The best purveyors of this technique can make the audience believe that his ideas are actually the audience’s. That is really the pinnacle of the agreement principle.
2) Audience and Focus
You absolutely need to know who your audience is and what they want. Every presentation book tells you this because it is the God’s honest truth. Very few presenters take this to heart which is why you get presentations that are sixty slides of text and no central theme. The presenters don’t like sitting through those kinds of presentations either but they have no idea to whom they are presenting or what they want to hear so they figure if they say everything, eventually they will hit something valuable.
Hogwash. Who has time for that?
Unfortunately, I failed that test at Gen Con this past week at the first publisher I showed to because I was so focused on polishing the little bits that I didn’t realize what he cared about was the big picture. He wanted a strong theme and an original mechanic. I focused on cleverly interlocking mechanics to create a fine balance. Of course that is needed in a game, but not until later. I was like the guy presenting the sixty text slides. I didn’t tell him what he wanted to hear. Two minutes in, we started talking about why the theme didn’t work. We never got to the gameplay dynamics, which I thought were the most important. Only designers care about dynamics.
I knew the theme wasn’t strong. But look at all the other games that don’t have a strong theme: Ticket to Ride, Dominion, Puerto Rico. Some of the best games in history don’t have a strong or consistent theme. They all have strong mechanics. But that’s irrelevent because my audience was looking for something with a strong and consistant theme. Not being prepared to talk about that sunk my battleship.
It would be like pitching a fantasy MMO at EA Sports. There was a guy back at Tiburon in our design forum that had a really clever idea for an adventure game about possessing statues. How do you think that pitch went with execs? It is hard enough to get people to buy into ideas. Don’t make it harder on yourself by sending a message the audience isn’t equipped to hear.
A subpoint to this is to have a focus. The concept of the elevator pitch has been around for quite some time. To paraphrase Blink again, people make their decisions about you VERY quickly. Thus, front-load your pitch with whatever makes your idea stand out. Start with “Roll Through the Ages is essentially Civilization meets Yahtzee“. I imagine that was the opening of Matt Leacock’s pitch if there was one. Blam. The pitch both sums up the idea and is compelling on face. Civilization is extremely complex. Yahtzee is incredibly casual. How will his idea meld the two? If the audience “gets” the idea by that point they are hooked and will listen to the rest of what you have to say, building and tweaking their mental models of it along the way. If not, then they will have to work to create their mental models and who likes to work? Plus, theirs will be different, much different, than the one you want to create in their minds.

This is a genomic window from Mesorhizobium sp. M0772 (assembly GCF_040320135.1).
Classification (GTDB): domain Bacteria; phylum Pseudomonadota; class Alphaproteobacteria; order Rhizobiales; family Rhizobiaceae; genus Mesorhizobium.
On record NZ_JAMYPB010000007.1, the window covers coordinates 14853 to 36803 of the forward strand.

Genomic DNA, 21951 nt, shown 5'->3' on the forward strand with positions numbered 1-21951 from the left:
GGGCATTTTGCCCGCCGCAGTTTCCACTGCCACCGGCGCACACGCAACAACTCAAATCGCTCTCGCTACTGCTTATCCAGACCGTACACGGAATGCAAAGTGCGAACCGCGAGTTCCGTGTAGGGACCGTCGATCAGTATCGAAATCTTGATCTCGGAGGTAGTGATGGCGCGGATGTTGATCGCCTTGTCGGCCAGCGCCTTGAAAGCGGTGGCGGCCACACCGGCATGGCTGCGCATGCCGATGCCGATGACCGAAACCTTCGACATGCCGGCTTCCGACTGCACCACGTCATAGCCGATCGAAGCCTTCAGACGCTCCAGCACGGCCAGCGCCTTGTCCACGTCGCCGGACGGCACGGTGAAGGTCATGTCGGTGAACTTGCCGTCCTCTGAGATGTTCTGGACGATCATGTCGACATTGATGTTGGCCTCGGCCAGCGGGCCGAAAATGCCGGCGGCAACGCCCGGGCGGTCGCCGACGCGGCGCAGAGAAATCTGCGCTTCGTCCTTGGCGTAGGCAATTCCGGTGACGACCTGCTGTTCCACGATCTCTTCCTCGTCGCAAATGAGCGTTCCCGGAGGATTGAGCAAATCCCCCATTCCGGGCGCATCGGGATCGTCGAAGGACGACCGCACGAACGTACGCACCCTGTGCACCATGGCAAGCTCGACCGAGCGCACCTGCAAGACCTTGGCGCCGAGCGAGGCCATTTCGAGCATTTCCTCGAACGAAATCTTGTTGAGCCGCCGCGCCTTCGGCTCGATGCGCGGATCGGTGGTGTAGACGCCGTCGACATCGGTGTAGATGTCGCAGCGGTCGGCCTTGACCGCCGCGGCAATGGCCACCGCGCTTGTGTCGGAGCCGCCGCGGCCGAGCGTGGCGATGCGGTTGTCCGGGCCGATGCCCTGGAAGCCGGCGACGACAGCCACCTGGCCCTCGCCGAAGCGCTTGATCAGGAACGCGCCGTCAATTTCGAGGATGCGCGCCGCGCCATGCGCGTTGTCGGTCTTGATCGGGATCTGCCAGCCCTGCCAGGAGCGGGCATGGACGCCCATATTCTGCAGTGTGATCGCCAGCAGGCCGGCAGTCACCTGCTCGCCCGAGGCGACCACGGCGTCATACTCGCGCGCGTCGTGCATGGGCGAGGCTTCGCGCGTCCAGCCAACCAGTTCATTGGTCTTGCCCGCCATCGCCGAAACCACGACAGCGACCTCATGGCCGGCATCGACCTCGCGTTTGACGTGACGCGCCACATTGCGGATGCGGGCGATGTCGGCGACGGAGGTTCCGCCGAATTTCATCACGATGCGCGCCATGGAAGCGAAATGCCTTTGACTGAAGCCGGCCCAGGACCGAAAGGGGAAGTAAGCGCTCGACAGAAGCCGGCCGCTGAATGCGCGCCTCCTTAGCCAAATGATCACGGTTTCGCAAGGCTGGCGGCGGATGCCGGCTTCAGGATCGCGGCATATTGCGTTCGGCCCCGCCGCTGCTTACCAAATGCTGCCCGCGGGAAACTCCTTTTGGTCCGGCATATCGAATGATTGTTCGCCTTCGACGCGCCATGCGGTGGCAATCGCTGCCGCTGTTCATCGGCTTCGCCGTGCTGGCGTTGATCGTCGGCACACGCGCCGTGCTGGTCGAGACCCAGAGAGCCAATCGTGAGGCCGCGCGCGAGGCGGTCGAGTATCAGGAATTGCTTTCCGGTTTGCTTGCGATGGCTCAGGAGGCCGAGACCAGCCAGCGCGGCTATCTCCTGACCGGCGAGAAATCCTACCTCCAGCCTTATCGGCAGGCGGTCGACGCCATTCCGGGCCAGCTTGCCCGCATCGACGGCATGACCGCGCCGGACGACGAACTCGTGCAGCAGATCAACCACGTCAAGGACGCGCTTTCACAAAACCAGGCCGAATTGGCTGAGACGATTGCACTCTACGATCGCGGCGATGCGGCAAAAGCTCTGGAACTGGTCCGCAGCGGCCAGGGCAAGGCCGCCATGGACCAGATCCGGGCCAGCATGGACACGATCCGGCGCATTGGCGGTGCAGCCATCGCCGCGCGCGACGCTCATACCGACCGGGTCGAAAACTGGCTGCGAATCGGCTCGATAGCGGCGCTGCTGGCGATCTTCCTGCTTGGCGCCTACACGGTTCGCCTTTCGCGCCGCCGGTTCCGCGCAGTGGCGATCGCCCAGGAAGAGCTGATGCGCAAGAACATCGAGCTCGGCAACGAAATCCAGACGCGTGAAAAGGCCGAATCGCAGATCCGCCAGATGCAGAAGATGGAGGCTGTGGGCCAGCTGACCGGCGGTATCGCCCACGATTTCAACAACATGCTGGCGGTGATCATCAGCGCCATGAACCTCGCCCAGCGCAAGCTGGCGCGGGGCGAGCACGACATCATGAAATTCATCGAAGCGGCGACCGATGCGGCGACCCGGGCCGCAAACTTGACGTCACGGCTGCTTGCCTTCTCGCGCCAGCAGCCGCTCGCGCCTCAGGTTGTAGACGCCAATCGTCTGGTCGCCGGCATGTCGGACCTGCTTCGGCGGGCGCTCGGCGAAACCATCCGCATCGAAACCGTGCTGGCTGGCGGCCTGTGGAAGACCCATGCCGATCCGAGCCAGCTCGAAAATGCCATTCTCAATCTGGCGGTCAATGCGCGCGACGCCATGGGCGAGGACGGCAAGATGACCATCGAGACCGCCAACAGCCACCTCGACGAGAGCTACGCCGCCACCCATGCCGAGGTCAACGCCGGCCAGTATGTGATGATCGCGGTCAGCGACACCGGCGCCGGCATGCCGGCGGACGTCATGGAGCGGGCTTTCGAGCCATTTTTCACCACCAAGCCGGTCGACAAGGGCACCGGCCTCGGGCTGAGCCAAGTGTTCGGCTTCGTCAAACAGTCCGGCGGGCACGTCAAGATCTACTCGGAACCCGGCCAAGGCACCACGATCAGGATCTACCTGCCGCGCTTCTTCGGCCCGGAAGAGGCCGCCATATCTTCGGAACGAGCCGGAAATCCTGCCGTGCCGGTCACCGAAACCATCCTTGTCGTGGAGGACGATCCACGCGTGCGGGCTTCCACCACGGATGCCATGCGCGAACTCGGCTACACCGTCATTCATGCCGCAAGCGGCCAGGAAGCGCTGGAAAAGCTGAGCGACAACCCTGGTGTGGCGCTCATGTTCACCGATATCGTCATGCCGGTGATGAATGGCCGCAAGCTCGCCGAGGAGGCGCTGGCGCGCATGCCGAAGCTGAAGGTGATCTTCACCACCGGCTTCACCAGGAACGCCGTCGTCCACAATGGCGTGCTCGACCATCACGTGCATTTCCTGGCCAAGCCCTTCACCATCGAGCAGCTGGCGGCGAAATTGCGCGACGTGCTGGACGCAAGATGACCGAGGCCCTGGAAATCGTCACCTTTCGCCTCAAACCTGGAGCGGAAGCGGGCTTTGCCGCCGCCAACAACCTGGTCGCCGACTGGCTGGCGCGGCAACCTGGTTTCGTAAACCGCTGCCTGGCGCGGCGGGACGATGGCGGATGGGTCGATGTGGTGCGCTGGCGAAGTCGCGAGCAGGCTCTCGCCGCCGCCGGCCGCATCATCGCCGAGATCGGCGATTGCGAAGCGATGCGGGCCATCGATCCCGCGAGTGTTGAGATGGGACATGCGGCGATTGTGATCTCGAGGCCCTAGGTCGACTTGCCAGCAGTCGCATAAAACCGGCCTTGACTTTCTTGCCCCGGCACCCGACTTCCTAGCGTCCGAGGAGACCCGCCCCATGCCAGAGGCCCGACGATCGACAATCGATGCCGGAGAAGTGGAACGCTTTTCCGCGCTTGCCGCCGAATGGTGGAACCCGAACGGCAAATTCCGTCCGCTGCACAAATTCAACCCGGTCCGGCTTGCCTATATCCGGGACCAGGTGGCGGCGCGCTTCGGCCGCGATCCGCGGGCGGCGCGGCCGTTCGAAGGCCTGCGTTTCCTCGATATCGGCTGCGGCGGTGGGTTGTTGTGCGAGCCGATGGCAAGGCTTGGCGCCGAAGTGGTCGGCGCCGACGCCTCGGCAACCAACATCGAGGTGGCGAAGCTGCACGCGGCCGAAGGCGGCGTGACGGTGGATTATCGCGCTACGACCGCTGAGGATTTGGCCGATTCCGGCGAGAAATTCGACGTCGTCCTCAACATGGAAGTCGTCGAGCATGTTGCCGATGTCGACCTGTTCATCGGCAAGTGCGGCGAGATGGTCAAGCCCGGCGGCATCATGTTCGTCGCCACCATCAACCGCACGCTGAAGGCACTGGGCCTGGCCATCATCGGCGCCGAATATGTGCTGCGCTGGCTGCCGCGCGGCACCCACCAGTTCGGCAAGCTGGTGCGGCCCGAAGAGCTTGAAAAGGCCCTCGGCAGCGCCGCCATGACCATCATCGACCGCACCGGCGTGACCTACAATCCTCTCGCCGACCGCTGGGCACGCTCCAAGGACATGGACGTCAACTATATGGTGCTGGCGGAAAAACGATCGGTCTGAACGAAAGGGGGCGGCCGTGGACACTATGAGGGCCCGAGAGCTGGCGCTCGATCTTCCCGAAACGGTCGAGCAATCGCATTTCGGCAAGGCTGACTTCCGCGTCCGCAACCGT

The one problem with having a focus is that you necessarily have to exclude possible ideas, which feels counter to the concept of agreement. It is not. It is only a method to create the mental model in your audience closest to your own to work with to minimize the amount of agreement you have to do explicitly. It really is the most important thing you can do for your presentation.
When designers hear feedback the inner voice starts talking really loudly. Either it starts saying: “Oh yeah, that’s good feedback but that would affect the healing rate of such and such or I’d have to change this system to do this thing” or it is “This guy has no idea what he is talking about. Look at his tie and how stupid it is.” The problem with both of these things is that while your brain is subvocalizing, you aren’t listening to additional feedback. Listen now. Process later.
Most pitches will fail. A pitch is a total waste of time if you do not understand why it failed.
Friends and acquaintances don’t give you too much worthwhile feedback. Everything is tainted by the fact that they know you and generally want you to succeed or just want to make suggestions. The best feedback comes from strangers or folks disinterested in your future and those are generally the folks that are your pitch audience. If you can convince someone who doesn’t care to care, then your idea is probably ready to fly from the nest.
People who don’t listen during these kinds of feedback sessions generally don’t get any better and generally keep making the same mistakes while thinking they are the best designers in the world and that nobody appreciates their genius.
Ask yourself: is the point of the pitch to sell an idea or to sell yourself? Boards and publishers aren’t interested in you, they are interested in possible project ideas. If you want someone to tell you what a good job you do and how creative or smart you are, your mother is probably a better audience.